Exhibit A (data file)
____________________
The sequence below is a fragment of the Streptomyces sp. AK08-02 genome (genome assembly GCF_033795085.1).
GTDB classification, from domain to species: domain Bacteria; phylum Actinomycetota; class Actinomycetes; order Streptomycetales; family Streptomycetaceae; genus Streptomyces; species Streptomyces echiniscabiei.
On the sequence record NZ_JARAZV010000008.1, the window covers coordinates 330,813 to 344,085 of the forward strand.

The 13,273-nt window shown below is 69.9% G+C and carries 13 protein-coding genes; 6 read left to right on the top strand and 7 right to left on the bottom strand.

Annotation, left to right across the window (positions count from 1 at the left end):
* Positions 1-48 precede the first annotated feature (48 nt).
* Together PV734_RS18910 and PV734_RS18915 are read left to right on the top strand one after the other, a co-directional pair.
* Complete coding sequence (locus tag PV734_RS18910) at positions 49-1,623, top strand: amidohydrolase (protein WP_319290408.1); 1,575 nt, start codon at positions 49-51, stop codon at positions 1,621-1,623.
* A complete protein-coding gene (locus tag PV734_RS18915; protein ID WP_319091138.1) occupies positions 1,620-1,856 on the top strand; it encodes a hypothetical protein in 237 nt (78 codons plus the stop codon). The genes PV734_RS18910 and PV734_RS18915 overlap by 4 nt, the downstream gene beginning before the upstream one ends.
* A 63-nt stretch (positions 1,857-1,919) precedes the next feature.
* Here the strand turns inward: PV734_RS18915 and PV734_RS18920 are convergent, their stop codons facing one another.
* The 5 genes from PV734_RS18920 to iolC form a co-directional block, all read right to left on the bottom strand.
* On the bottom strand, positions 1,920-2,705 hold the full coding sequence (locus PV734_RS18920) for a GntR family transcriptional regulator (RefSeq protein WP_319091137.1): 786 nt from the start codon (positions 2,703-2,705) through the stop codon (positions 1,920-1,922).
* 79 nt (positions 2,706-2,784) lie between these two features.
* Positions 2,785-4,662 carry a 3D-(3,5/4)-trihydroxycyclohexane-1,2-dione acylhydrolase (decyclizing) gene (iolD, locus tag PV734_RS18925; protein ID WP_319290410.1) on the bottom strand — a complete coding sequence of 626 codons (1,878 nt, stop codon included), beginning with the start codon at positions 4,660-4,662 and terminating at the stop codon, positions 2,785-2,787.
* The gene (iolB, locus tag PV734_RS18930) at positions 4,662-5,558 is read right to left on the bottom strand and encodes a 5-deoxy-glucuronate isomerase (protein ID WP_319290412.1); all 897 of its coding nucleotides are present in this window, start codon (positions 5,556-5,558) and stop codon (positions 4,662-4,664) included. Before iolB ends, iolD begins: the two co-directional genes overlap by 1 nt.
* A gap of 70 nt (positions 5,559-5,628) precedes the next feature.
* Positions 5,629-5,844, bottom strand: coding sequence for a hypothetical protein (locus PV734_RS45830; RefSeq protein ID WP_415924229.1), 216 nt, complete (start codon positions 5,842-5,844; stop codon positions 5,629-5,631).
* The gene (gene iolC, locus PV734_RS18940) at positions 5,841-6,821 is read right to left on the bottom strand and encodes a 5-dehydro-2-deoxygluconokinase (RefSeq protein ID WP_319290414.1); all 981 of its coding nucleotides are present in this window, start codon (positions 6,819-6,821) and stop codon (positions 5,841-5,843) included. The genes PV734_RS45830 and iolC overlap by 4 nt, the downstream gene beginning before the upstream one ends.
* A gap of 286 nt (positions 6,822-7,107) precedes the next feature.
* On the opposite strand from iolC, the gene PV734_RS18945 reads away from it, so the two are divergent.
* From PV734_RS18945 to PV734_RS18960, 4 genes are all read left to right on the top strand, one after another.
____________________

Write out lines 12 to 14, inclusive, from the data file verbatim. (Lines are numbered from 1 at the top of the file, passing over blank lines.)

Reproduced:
* The 5 genes from PV734_RS18920 to iolC form a co-directional block, all read right to left on the bottom strand.
* On the bottom strand, positions 1,920-2,705 hold the full coding sequence (locus PV734_RS18920) for a GntR family transcriptional regulator (RefSeq protein WP_319091137.1): 786 nt from the start codon (positions 2,703-2,705) through the stop codon (positions 1,920-1,922).
* 79 nt (positions 2,706-2,784) lie between these two features.